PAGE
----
This project, commissioned by DECC from the Energy Systems Catapult and the Institution of Engineering and Technology (IET), aims to establish what new tasks or functions will need to be implemented to plan and operate the power system in response to new user needs. Ensuring that the system is secure, affordable and sustainable is fundamental to the work.
Objectives of the consultation
The first phase of the project identified requirements and functions of the future power system. The initial analysis suggest that 11 of the 62 functions would present potentially significant challenges and difficulty in implementation due to its high complexity, including:
- Forecast generation and demand contributions from smart cities;
- Ensure market participants are free to act in the economic and social interests of customers whilst maintaining overall system control;
- Accommodate smart city and community contributions;
- Engage new players in the operational planning process;
- Ensure relevant industry parties know relevant data and metadata in relation to smart, addressable, or controllable devices;
- Include Smart Cities and Community Energy Managers in control operations;
- Interact with aggregators in control timescale operations;
- Activate range of market mechanisms and/or agreed control measures to manage constraints;
- Improve monitoring of generation and demand at lower voltage levels;
- Ensure relevant industry parties receive necessary real time, or close to real time, data flows. Volumes and timeliness suggest machine-to-machine engagement may be appropriate or necessary;
- Distribute benefits of Smart City, virtual network and Community Energy Schemes involving multi-site/vector optimisation to individual customers.
The aim of the final phase of the project is to undertake more detailed assessment of the functions identified in phase one and this consultation was issued to engage a wider stakeholder community and gather further evidence on the degree of novelty and complexity of the functions. The consultation closed on 11 February 2016.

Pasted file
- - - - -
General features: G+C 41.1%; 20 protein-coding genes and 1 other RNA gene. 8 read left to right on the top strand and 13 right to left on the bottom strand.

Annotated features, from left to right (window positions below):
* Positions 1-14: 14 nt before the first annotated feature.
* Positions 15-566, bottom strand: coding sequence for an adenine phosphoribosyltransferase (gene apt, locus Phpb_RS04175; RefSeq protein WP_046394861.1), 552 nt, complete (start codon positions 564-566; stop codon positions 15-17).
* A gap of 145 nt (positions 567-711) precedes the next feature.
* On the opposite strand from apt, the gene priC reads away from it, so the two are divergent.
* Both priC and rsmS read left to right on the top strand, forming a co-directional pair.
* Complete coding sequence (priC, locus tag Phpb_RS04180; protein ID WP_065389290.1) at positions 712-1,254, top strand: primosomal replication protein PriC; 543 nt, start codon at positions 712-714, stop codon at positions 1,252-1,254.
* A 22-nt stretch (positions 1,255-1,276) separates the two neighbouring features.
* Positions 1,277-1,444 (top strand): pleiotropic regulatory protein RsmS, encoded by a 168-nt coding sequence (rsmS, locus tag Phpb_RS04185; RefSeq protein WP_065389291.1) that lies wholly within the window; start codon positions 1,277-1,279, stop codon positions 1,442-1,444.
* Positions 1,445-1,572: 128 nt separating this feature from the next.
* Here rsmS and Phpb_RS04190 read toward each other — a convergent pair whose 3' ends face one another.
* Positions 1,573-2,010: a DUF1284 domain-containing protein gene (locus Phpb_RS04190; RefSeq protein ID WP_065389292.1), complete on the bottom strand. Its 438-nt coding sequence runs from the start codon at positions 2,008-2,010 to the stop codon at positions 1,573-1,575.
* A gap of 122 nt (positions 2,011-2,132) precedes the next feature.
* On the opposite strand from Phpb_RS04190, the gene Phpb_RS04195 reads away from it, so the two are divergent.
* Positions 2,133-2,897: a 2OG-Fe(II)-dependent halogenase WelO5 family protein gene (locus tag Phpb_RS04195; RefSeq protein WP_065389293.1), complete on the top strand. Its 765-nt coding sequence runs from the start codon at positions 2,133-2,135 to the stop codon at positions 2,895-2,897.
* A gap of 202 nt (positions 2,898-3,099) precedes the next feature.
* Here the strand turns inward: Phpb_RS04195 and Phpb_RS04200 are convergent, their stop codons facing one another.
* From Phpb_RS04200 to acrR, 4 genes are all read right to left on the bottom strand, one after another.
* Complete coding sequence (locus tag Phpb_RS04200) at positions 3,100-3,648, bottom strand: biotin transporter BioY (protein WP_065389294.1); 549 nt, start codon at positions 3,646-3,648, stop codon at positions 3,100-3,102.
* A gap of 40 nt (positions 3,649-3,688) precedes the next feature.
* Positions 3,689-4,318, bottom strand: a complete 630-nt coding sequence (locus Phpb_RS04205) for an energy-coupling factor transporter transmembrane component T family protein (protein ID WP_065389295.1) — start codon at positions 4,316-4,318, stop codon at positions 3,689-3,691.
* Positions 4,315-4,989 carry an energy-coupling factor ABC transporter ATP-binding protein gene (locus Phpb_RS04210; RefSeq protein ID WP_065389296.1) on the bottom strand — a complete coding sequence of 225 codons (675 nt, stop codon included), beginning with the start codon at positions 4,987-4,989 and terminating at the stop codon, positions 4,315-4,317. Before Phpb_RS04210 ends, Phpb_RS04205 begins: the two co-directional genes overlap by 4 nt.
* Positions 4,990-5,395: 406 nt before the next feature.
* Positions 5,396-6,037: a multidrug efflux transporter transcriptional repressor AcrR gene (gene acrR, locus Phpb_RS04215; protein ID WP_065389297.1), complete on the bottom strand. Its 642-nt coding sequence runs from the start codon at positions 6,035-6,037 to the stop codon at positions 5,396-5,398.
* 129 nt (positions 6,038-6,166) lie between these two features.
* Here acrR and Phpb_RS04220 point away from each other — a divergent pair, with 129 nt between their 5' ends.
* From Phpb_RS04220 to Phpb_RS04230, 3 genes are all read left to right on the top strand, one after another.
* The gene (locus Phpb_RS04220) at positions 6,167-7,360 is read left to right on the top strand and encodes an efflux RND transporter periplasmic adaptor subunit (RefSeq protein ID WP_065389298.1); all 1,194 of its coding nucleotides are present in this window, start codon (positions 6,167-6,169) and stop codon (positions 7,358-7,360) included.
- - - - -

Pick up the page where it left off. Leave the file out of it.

The project draws attention to the increasing complexity in the energy supply networks of the future, and argues that the rise in renewables leads to greater uncertainty about load profiles and demand. There is much in the presentation material about energy demand reduction through active systems and pricing mechanisms to seek to manage peak demand in order to reduce the requirement for high marginal cost and high carbon generating capacity. However, other national systems are coping with higher levels of renewable generation, as described in the recent article from Bloomberg describing the German experience, http://www.bloomberg.com/news/articles/2015-04-12/germany-proves-life-with-less-fossil-fuel-getting-easier, which also refers to experience elsewhere in the world. It also acknowledges that some, particularly in the US, are taking a contrary view, but it is clearly not a position based on technical feasibility.
There is one significant topic which is not addressed explicitly In the consultation. There is no discussion about the use of greater investment in improved efficiency of use of energy resources, or of its impact on the configuration of future energy supply systems. Reducing demand from buildings and processes by improving the resource efficiency of the building or process so that it uses less energy is known to be a very cost effective activity. In the owner occupied building stock organisations like Marks and Spencer and Sainsbury’s have delivered permanent reductions in demand from their stores and other buildings through investment in effective management of their use of energy. They have shown what can be achieved and the potential savings. Whilst this is more difficult to achieve in the rented commercial sector due to split incentives between landlord and tenant, measures such as the minimum energy efficiency standards due to take effect initially in 2018 should help to improve investment in energy efficiency measures in the rented stock.
Reducing aggregate demand through more effective use of energy resources in buildings and infrastructure will reduce the requirement for new generating capacity, thereby reducing the investment required. It will also help to reduce the uncertainties and complexities associated with future demand. CIBSE suggests that in planning future power systems, some attention is paid to the potential impact of greater efficiency in the use of energy on future power supply scenarios.
Results of the consultation and next steps
The final report to DECC is expected to be delivered at the end of March 2016.